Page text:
the state language is very much stressed in the political debate this will 
reinforce the contrast between the indigenous population and the 
outsiders. 
(7) The identity development of other ethnic minorities. Many members 
of the non-Russian diaspora groups are linguistically russified. In the 
post-Soviet discourse the term 'russified' is frequently used in a 
derogatory sense, signifying lack of ethnic identity. Russified non-
Russians, however, can be seen as a group in the process of changing 
their ethnic identity. While people sharing a common language don't per 
se constitute an ethnic group, they may over time be transformed into 
one. If we think of ethnic groups as groups sharing common cultural 
traits and common interests, the Russified non-Russians on the one hand 
and the Russian diaspora group on the other in a given area may in time 
coalesce into a common group, a distinct 'Russian-speaking post-Soviet 
diaspora'. (If this really takes place, a more elegant appellation will no 
doubt be found for it.) 
(8) Endogamy/exogamy. In the Soviet Union children in ethnically 
mixed families were the only persons confronted with an identity 
choice. When they reached the age of sixteen they had to choose the 
nationality of one of the parents. ('mixed' or 'new' identity was not an 
option.) When either the mother or the father was a member of the 
titular nationality in the republic of residence, the children tended to 
choose her or his nationality (Kozlov 1982, pp. 216-8; Karklins 1986, p. 
154-5). For instance, the offspring of a mixed Latvian-Russian couple 
living in Russia usually chose a Russian identity, in Latvia, a Latvian one 
(some other factors also played a certain role, such as the sex of the 
Latvian vs. the Russian parent). Such marriages, then, favoured the 
assimilation of the persons involved into the titular nation. It is every 
reason to believe that this will continue to be the case also in post-
Soviet societies. 
In the Soviet Union marriages between Russians and members of the 
titular nationality in the non-Russian republics was the most common 
kind of interethnic marriages (Komarova 1980, p. 33). In 1989, they 
amounted to 11.8 per cent of all interethnic marriages in Central Asia, 
twentyfour per cent in Kazakhstan, 22.9 per cent in Moldova, thirtytwo 
per cent in the Baltics, 25.1 to 53.7 per cent  in Transcaucasia and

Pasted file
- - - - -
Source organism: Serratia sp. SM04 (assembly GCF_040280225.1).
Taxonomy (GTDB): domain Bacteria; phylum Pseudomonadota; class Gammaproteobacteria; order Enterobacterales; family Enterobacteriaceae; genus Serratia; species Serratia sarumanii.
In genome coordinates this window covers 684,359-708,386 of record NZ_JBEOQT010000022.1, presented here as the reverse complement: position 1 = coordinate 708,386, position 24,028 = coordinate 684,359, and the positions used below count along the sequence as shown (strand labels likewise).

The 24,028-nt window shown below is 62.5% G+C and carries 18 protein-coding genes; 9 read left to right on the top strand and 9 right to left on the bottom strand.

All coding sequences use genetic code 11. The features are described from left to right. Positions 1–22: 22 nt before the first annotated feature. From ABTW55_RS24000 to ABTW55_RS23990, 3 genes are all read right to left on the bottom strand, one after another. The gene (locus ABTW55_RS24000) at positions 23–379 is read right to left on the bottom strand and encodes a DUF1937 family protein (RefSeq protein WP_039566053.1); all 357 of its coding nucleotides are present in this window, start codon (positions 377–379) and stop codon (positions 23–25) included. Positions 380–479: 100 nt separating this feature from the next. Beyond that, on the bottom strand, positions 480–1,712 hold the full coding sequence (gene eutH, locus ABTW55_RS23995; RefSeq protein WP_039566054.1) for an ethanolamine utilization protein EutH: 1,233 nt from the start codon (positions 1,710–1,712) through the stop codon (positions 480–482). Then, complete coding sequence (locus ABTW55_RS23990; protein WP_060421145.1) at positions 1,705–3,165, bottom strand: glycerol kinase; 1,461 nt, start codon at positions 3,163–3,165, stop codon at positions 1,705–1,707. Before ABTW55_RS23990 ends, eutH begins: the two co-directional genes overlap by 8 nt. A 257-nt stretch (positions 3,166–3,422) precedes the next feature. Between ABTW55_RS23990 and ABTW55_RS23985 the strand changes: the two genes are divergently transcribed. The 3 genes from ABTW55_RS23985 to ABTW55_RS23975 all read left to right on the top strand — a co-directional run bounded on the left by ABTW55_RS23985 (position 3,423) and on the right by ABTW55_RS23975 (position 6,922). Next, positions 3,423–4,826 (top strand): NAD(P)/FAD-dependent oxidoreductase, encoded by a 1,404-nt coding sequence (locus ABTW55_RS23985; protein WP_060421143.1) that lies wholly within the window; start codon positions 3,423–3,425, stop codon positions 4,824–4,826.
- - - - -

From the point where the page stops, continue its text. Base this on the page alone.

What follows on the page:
fiftyseven per cent and 74.7 per cent  in  the East Slavic republics (Pain 
1992). Rogers Brubaker finds it problematic to subsume Russians in 
such crosscultural families under the common denominator 'Russian', 
plain and simple (Brubaker 1993a).
A large number of mixed marriages were also concluded between 
Russian diasporians and members of other diaspora groups. When a 
Russian in a non-Russian republic married a Ukrainian, a Belorussian, or  
a  Jew, a frequent occurrence, their children usually chose the Russian 
nationality (Susokolov 1992). Under post-Soviet realities a high 
percentage of such marriages in a Soviet successor state will promote 
the development of a common 'Russophone' or 'new Russian' identity. 
Exogamy frequency is clearly linked to factor (1): cultural distance. The 
shorter this distance, the greater the number of mixed marriages. Also, 
if the cultural distance to the dominant culture is very large, this may 
lead to greater amalgamation among kindred national minorities in the 
state (Horowitz 1985, p. 40). In addition, large ethnic groups are usually 
more relaxed on the issue of ethnically mixed marriages than are 
smaller ones. 
(9) The presence of elites among the local Russians. I expect that 
diaspora groups with weak elite structures will be less able to articulate 
common interests and sustain a common identity than are groups 
possessing elites able to take leadership roles in the ethnic community.8 
Elite formation is usually linked to levels of modernization and 
urbanization. Compared to most other post-Soviet nationalities Russians 
have high levels of formal education and with the exception of the Jews, 
the Russians are also the most urbanized post-Soviet people. If this is 
true in general, it is even more so in the case of diaspora Russians. The 
great bulk of them live in large cities, sometimes constituting a majority 
or near-majority (Lewis et al 1976). However, while the Russian 
diaspora communities do have numerically strong intellectual elites, 
their professional structure  is  usually heavily tilted towards 
technology and the exact sciences. Engineers are often less concerned 
with the maintenance of ethnic culture than are members of the cultural 
intelligentsia. This may make them less inclined to accept leadership 
positions in ethnic cultural societies. 
(10) The policy of the nationalizing state. State authorities in the 
nationalizing states have a number of policy options vis-a-vis the 
national minorities in general and towards the Russian group in 
particular, ranging from attempts at deliberate extinction of the 
minorities (genocide, expulsion, or forced assimilation), via minority 
protection, to apartheid (deliberate perpetuation of insurmountable 
differences among the ethnic groups). One would perhaps assume that 
the paramount concern of any state authority is to secure the political